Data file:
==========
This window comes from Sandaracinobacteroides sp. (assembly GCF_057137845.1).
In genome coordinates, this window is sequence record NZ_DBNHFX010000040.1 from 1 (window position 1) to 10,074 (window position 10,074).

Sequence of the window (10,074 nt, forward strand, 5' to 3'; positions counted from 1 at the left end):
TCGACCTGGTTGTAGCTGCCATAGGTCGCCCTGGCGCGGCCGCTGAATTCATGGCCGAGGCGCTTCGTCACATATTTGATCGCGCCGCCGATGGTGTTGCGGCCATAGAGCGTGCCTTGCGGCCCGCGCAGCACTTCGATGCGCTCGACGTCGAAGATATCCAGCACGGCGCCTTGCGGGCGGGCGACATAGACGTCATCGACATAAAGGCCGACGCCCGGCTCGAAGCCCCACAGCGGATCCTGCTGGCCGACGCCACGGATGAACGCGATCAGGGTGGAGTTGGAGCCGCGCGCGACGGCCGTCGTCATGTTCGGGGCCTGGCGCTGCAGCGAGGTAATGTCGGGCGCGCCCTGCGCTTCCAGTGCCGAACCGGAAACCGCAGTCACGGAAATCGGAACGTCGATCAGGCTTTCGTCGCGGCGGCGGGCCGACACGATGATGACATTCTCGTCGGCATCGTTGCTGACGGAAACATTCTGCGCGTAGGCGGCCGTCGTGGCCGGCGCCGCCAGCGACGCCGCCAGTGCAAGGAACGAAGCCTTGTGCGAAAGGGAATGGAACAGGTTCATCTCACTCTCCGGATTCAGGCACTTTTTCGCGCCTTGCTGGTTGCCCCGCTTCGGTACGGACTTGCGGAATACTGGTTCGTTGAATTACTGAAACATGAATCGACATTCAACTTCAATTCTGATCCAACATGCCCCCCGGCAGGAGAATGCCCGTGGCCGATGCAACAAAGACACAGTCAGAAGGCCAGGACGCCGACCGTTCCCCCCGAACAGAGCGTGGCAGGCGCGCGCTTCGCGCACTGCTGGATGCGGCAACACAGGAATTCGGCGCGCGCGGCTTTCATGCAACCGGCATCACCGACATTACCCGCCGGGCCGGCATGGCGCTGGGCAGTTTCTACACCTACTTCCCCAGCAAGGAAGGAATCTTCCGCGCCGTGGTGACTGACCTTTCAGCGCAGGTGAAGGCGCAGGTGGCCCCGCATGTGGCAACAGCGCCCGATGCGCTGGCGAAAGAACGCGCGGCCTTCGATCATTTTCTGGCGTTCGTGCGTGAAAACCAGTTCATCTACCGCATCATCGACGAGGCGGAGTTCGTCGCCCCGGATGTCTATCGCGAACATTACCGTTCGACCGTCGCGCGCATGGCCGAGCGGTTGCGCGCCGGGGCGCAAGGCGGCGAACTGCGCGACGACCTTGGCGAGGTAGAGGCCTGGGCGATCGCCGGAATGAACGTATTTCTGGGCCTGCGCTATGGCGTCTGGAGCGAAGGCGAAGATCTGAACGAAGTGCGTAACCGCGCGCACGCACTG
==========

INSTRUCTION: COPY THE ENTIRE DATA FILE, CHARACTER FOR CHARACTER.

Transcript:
This window comes from Sandaracinobacteroides sp. (assembly GCF_057137845.1).
In genome coordinates, this window is sequence record NZ_DBNHFX010000040.1 from 1 (window position 1) to 10,074 (window position 10,074).

Sequence of the window (10,074 nt, forward strand, 5' to 3'; positions counted from 1 at the left end):
TCGACCTGGTTGTAGCTGCCATAGGTCGCCCTGGCGCGGCCGCTGAATTCATGGCCGAGGCGCTTCGTCACATATTTGATCGCGCCGCCGATGGTGTTGCGGCCATAGAGCGTGCCTTGCGGCCCGCGCAGCACTTCGATGCGCTCGACGTCGAAGATATCCAGCACGGCGCCTTGCGGGCGGGCGACATAGACGTCATCGACATAAAGGCCGACGCCCGGCTCGAAGCCCCACAGCGGATCCTGCTGGCCGACGCCACGGATGAACGCGATCAGGGTGGAGTTGGAGCCGCGCGCGACGGCCGTCGTCATGTTCGGGGCCTGGCGCTGCAGCGAGGTAATGTCGGGCGCGCCCTGCGCTTCCAGTGCCGAACCGGAAACCGCAGTCACGGAAATCGGAACGTCGATCAGGCTTTCGTCGCGGCGGCGGGCCGACACGATGATGACATTCTCGTCGGCATCGTTGCTGACGGAAACATTCTGCGCGTAGGCGGCCGTCGTGGCCGGCGCCGCCAGCGACGCCGCCAGTGCAAGGAACGAAGCCTTGTGCGAAAGGGAATGGAACAGGTTCATCTCACTCTCCGGATTCAGGCACTTTTTCGCGCCTTGCTGGTTGCCCCGCTTCGGTACGGACTTGCGGAATACTGGTTCGTTGAATTACTGAAACATGAATCGACATTCAACTTCAATTCTGATCCAACATGCCCCCCGGCAGGAGAATGCCCGTGGCCGATGCAACAAAGACACAGTCAGAAGGCCAGGACGCCGACCGTTCCCCCCGAACAGAGCGTGGCAGGCGCGCGCTTCGCGCACTGCTGGATGCGGCAACACAGGAATTCGGCGCGCGCGGCTTTCATGCAACCGGCATCACCGACATTACCCGCCGGGCCGGCATGGCGCTGGGCAGTTTCTACACCTACTTCCCCAGCAAGGAAGGAATCTTCCGCGCCGTGGTGACTGACCTTTCAGCGCAGGTGAAGGCGCAGGTGGCCCCGCATGTGGCAACAGCGCCCGATGCGCTGGCGAAAGAACGCGCGGCCTTCGATCATTTTCTGGCGTTCGTGCGTGAAAACCAGTTCATCTACCGCATCATCGACGAGGCGGAGTTCGTCGCCCCGGATGTCTATCGCGAACATTACCGTTCGACCGTCGCGCGCATGGCCGAGCGGTTGCGCGCCGGGGCGCAAGGCGGCGAACTGCGCGACGACCTTGGCGAGGTAGAGGCCTGGGCGATCGCCGGAATGAACGTATTTCTGGGCCTGCGCTATGGCGTCTGGAGCGAAGGCGAAGATCTGAACGAAGTGCGTAACCGCGCGCACGCACTG